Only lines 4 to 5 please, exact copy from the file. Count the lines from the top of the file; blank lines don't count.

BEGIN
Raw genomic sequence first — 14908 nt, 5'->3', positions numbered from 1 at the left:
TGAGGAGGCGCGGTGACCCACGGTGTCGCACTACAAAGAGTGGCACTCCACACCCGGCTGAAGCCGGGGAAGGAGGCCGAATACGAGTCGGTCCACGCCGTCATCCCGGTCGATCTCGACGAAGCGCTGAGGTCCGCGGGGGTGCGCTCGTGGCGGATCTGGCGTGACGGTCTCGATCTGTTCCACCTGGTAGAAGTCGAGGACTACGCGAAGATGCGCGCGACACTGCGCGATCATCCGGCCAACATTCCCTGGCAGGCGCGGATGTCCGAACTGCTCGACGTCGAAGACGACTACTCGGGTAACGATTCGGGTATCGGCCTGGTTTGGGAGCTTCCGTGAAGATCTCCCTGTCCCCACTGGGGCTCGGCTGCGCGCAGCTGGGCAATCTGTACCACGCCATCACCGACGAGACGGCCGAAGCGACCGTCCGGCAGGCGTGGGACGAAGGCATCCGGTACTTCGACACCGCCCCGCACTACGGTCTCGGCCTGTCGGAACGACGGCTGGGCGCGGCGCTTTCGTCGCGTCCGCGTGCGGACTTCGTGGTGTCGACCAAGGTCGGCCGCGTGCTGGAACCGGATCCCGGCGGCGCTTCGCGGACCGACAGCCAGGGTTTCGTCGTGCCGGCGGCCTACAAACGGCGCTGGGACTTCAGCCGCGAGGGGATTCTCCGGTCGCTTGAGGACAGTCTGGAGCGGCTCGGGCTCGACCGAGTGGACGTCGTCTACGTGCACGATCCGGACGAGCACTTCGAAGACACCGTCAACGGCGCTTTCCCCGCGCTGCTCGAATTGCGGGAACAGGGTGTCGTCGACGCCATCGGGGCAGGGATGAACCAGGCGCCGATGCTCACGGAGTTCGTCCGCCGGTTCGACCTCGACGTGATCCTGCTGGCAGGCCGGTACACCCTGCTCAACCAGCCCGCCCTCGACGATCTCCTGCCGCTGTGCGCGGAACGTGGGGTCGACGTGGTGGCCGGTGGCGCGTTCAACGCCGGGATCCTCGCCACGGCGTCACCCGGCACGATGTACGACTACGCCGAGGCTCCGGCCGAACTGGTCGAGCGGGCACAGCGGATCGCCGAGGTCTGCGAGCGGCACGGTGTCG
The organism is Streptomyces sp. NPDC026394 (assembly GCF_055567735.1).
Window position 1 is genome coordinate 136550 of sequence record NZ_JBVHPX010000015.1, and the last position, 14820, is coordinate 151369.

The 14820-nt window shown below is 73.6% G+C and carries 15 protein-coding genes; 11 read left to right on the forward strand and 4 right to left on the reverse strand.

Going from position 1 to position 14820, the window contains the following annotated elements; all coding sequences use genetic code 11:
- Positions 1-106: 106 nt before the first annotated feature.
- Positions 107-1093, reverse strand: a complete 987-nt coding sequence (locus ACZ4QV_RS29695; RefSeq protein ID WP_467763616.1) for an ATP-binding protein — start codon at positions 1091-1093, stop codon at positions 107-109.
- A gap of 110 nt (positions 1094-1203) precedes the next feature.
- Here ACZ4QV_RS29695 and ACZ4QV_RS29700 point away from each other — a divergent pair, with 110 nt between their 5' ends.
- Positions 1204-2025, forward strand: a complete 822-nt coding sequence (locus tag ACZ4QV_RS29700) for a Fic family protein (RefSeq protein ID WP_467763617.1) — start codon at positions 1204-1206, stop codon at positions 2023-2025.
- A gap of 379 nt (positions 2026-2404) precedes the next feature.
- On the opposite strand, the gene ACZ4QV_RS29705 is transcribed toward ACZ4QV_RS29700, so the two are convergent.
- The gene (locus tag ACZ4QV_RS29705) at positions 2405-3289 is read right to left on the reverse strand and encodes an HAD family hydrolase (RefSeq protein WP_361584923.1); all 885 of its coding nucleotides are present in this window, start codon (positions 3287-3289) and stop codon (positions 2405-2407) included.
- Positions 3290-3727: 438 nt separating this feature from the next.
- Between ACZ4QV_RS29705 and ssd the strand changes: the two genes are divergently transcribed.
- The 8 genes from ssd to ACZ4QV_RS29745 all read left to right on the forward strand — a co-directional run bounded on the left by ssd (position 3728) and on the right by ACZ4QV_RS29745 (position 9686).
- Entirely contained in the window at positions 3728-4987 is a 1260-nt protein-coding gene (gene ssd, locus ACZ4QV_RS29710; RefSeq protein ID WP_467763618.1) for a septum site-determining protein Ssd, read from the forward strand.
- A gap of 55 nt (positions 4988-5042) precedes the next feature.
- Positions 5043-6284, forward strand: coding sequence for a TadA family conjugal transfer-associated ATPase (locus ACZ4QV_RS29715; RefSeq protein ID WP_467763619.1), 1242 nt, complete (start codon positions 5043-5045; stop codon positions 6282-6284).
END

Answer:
Window position 1 is genome coordinate 136550 of sequence record NZ_JBVHPX010000015.1, and the last position, 14820, is coordinate 151369.

The 14820-nt window shown below is 73.6% G+C and carries 15 protein-coding genes; 11 read left to right on the forward strand and 4 right to left on the reverse strand.